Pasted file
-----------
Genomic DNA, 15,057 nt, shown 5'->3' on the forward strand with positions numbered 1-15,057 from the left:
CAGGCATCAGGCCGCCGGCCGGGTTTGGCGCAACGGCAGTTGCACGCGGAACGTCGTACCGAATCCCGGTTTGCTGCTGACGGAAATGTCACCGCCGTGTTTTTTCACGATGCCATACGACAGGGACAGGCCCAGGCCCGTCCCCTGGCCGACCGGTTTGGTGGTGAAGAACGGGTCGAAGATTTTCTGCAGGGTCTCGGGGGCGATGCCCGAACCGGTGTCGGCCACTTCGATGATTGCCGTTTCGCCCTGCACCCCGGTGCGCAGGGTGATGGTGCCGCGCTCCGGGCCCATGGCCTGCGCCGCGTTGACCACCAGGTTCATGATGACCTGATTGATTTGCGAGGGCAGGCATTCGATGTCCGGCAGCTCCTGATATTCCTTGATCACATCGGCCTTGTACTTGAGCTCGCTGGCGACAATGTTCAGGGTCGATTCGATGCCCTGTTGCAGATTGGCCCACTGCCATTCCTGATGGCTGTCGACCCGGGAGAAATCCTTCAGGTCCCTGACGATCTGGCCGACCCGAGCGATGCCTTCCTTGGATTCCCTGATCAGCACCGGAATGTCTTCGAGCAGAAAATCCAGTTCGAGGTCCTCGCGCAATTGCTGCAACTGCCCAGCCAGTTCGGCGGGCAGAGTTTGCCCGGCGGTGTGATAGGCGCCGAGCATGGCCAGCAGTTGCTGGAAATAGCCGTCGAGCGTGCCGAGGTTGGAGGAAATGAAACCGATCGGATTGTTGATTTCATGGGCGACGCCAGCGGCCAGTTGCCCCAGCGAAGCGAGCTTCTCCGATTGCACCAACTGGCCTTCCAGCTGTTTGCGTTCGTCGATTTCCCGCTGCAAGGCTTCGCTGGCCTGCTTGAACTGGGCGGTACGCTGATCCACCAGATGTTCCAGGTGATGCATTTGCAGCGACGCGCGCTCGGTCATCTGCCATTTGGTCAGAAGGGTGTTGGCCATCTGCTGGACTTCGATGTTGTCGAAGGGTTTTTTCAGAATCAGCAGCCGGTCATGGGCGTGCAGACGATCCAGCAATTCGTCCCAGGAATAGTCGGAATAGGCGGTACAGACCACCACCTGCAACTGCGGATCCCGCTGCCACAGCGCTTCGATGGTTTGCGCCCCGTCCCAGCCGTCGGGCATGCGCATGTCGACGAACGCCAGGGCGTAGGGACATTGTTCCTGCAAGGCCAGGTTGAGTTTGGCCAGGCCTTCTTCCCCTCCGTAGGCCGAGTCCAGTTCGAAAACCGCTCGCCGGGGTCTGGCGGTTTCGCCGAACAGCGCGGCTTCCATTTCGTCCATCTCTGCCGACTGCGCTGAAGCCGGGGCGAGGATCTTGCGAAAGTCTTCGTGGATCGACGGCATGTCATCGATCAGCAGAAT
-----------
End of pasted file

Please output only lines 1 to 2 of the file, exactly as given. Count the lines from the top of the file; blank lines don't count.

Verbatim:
Genomic DNA, 15,057 nt, shown 5'->3' on the forward strand with positions numbered 1-15,057 from the left:
CAGGCATCAGGCCGCCGGCCGGGTTTGGCGCAACGGCAGTTGCACGCGGAACGTCGTACCGAATCCCGGTTTGCTGCTGACGGAAATGTCACCGCCGTGTTTTTTCACGATGCCATACGACAGGGACAGGCCCAGGCCCGTCCCCTGGCCGACCGGTTTGGTGGTGAAGAACGGGTCGAAGATTTTCTGCAGGGTCTCGGGGGCGATGCCCGAACCGGTGTCGGCCACTTCGATGATTGCCGTTTCGCCCTGCACCCCGGTGCGCAGGGTGATGGTGCCGCGCTCCGGGCCCATGGCCTGCGCCGCGTTGACCACCAGGTTCATGATGACCTGATTGATTTGCGAGGGCAGGCATTCGATGTCCGGCAGCTCCTGATATTCCTTGATCACATCGGCCTTGTACTTGAGCTCGCTGGCGACAATGTTCAGGGTCGATTCGATGCCCTGTTGCAGATTGGCCCACTGCCATTCCTGATGGCTGTCGACCCGGGAGAAATCCTTCAGGTCCCTGACGATCTGGCCGACCCGAGCGATGCCTTCCTTGGATTCCCTGATCAGCACCGGAATGTCTTCGAGCAGAAAATCCAGTTCGAGGTCCTCGCGCAATTGCTGCAACTGCCCAGCCAGTTCGGCGGGCAGAGTTTGCCCGGCGGTGTGATAGGCGCCGAGCATGGCCAGCAGTTGCTGGAAATAGCCGTCGAGCGTGCCGAGGTTGGAGGAAATGAAACCGATCGGATTGTTGATTTCATGGGCGACGCCAGCGGCCAGTTGCCCCAGCGAAGCGAGCTTCTCCGATTGCACCAACTGGCCTTCCAGCTGTTTGCGTTCGTCGATTTCCCGCTGCAAGGCTTCGCTGGCCTGCTTGAACTGGGCGGTACGCTGATCCACCAGATGTTCCAGGTGATGCATTTGCAGCGACGCGCGCTCGGTCATCTGCCATTTGGTCAGAAGGGTGTTGGCCATCTGCTGGACTTCGATGTTGTCGAAGGGTTTTTTCAGAATCAGCAGCCGGTCATGGGCGTGCAGACGATCCAGCAATTCGTCCCAGGAATAGTCGGAATAGGCGGTACAGACCACCACCTGCAACTGCGGATCCCGCTGCCACAGCGCTTCGATGGTTTGCGCCCCGTCCCAGCCGTCGGGCATGCGCATGTCGACGAACGCCAGGGCGTAGGGACATTGTTCCTGCAAGGCCAGGTTGAGTTTGGCCAGGCCTTCTTCCCCTCCGTAGGCCGAGTCCAGTTCGAAAACCGCTCGCCGGGGTCTGGCGGTTTCGCCGAACAGCGCGGCTTCCATTTCGTCCATCTCTGCCGACTGCGCTGAAGCCGGGGCGAGGATCTTGCGAAAGTCTTCGTGGATCGACGGCATGTCATCGATCAGCAGAAT